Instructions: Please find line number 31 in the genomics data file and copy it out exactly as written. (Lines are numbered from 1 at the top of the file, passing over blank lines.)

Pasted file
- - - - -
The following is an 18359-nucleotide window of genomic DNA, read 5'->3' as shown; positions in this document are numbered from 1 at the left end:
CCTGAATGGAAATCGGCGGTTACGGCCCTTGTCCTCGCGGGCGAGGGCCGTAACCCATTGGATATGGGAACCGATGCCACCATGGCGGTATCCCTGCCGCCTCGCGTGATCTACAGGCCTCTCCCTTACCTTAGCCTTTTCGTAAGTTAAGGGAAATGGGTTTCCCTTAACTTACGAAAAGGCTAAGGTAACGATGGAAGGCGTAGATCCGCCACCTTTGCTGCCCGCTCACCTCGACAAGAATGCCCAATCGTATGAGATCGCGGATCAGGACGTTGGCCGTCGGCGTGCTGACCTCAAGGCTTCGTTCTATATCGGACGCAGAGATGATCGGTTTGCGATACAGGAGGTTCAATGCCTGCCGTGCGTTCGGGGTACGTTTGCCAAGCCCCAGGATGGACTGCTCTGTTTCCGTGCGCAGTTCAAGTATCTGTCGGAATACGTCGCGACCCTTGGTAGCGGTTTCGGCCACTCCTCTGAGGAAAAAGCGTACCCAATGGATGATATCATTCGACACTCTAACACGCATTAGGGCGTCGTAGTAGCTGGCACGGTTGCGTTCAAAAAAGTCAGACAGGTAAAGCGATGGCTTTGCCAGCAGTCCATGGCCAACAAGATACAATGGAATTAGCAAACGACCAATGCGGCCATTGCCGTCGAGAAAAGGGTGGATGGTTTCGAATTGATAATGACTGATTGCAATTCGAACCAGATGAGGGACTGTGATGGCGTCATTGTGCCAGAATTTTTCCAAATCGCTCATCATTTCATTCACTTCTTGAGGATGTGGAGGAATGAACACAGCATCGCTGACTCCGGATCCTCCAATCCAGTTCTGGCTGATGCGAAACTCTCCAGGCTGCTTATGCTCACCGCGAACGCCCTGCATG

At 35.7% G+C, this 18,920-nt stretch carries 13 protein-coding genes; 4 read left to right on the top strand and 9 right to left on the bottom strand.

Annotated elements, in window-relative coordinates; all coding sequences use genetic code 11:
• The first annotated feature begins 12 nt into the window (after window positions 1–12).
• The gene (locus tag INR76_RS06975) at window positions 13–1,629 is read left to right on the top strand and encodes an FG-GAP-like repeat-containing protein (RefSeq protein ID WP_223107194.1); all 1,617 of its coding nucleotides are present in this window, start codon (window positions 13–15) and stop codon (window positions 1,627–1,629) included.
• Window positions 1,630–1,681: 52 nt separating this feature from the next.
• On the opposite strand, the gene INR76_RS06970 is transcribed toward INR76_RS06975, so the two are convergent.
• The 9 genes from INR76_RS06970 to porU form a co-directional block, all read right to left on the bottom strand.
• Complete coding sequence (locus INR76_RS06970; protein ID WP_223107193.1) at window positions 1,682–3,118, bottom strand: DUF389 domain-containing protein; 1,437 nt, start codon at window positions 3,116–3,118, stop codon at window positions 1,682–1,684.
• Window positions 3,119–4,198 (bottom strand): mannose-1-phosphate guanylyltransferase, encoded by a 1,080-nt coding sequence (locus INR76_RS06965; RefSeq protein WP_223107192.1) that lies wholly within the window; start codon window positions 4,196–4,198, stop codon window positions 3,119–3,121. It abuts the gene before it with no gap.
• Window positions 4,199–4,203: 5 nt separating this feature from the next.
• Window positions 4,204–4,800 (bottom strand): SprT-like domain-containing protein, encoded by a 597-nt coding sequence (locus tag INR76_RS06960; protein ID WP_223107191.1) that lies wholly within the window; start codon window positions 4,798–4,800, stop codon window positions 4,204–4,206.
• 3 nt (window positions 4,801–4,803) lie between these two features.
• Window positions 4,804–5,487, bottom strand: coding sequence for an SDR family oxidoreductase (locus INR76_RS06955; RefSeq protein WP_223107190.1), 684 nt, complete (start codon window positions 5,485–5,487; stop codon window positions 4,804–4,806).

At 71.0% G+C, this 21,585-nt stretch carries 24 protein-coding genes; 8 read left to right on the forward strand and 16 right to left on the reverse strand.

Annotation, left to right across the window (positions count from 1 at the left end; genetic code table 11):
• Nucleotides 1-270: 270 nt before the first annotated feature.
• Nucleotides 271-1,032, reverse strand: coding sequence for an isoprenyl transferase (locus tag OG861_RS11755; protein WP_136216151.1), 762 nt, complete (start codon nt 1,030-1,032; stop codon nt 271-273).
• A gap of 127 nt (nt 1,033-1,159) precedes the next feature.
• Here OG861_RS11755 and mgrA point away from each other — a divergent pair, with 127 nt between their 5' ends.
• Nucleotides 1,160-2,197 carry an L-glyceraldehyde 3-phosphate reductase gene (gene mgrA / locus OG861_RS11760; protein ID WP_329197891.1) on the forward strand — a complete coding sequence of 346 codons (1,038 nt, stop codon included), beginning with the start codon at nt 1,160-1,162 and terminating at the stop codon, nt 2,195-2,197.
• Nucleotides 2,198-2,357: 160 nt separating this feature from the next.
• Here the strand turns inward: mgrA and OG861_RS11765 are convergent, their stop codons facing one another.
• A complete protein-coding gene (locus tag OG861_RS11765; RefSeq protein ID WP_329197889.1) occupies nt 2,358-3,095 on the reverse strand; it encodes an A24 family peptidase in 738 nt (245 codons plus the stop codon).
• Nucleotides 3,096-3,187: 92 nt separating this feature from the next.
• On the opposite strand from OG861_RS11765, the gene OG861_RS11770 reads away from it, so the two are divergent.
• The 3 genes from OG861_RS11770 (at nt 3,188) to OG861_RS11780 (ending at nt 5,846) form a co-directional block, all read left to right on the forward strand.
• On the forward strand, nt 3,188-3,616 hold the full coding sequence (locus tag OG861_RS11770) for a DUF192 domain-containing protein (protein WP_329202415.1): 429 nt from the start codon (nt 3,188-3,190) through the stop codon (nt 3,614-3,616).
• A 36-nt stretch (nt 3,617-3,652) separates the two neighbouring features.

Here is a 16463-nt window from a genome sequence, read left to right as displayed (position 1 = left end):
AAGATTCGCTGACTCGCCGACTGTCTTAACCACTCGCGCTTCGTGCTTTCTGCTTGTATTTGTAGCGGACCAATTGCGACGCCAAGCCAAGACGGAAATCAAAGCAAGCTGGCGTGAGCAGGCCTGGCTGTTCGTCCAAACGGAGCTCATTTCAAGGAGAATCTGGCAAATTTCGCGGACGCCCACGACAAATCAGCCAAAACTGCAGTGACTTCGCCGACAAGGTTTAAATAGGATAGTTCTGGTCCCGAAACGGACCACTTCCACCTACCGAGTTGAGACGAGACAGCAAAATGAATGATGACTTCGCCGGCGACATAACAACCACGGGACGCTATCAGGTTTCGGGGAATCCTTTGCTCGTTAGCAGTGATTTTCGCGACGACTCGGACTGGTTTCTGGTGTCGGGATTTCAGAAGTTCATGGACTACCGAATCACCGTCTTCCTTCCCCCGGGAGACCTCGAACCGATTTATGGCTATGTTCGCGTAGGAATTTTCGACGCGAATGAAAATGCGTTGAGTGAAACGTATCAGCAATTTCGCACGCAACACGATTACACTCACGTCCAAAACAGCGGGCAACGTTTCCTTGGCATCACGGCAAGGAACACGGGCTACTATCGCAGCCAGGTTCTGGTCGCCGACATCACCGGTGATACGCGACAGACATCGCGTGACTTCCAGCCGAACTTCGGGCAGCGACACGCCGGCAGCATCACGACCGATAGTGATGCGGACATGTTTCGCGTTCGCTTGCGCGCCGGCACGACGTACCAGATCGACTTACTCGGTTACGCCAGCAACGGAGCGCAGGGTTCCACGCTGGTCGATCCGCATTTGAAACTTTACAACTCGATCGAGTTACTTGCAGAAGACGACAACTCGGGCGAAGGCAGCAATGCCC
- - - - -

Here is a 16463-nt window from a genome sequence, read left to right as displayed (position 1 = left end):